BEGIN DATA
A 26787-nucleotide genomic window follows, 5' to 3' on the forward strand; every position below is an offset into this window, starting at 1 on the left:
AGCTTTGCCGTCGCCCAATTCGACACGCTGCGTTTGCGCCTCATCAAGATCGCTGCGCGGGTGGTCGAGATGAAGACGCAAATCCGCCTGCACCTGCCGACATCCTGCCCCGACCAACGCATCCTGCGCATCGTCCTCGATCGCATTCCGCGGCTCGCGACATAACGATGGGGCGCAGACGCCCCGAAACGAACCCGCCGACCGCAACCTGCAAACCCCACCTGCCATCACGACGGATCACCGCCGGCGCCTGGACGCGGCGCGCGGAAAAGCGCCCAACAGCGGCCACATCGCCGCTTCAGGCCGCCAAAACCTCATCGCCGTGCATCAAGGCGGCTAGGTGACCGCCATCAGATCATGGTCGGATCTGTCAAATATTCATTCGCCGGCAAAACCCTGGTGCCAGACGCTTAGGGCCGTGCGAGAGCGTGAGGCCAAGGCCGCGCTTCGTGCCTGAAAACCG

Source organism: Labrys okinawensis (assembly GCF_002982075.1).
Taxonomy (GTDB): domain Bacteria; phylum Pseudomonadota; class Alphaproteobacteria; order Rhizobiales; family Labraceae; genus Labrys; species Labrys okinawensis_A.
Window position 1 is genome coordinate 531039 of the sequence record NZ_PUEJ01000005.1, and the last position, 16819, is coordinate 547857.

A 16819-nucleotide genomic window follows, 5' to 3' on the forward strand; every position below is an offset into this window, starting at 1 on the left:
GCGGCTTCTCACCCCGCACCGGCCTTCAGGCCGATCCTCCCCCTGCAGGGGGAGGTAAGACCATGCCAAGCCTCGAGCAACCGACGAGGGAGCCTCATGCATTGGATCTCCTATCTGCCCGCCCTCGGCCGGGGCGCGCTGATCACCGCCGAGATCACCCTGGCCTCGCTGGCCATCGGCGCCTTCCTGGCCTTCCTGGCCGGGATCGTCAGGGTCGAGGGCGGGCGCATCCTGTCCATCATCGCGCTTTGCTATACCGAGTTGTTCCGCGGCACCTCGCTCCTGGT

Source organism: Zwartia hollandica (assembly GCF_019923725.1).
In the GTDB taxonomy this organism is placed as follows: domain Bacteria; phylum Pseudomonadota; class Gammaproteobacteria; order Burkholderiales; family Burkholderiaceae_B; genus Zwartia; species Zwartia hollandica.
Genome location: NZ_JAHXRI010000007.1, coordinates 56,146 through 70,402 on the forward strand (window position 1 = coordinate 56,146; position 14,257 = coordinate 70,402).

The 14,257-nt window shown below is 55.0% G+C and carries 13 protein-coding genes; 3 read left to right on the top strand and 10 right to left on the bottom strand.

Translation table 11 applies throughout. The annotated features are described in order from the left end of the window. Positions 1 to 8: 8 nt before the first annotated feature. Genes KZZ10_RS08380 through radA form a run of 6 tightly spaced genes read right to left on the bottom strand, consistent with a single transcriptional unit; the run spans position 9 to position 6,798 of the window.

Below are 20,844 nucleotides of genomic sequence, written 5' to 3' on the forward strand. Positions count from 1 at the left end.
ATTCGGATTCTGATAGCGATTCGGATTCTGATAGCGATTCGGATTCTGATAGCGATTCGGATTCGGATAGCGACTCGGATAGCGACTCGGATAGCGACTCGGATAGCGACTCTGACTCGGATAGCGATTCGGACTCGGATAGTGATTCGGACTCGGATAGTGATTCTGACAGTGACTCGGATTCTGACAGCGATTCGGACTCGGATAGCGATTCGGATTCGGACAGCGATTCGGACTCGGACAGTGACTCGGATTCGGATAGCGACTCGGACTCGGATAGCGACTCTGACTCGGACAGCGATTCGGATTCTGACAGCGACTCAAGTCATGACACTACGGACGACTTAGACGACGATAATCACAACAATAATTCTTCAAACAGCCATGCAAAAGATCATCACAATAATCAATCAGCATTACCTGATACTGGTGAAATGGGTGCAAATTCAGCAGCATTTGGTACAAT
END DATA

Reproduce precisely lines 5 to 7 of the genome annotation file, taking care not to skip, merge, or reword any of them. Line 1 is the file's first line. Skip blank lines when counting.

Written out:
Window position 1 is genome coordinate 531039 of the sequence record NZ_PUEJ01000005.1, and the last position, 16819, is coordinate 547857.

A 16819-nucleotide genomic window follows, 5' to 3' on the forward strand; every position below is an offset into this window, starting at 1 on the left:
GCGGCTTCTCACCCCGCACCGGCCTTCAGGCCGATCCTCCCCCTGCAGGGGGAGGTAAGACCATGCCAAGCCTCGAGCAACCGACGAGGGAGCCTCATGCATTGGATCTCCTATCTGCCCGCCCTCGGCCGGGGCGCGCTGATCACCGCCGAGATCACCCTGGCCTCGCTGGCCATCGGCGCCTTCCTGGCCTTCCTGGCCGGGATCGTCAGGGTCGAGGGCGGGCGCATCCTGTCCATCATCGCGCTTTGCTATACCGAGTTGTTCCGCGGCACCTCGCTCCTGGT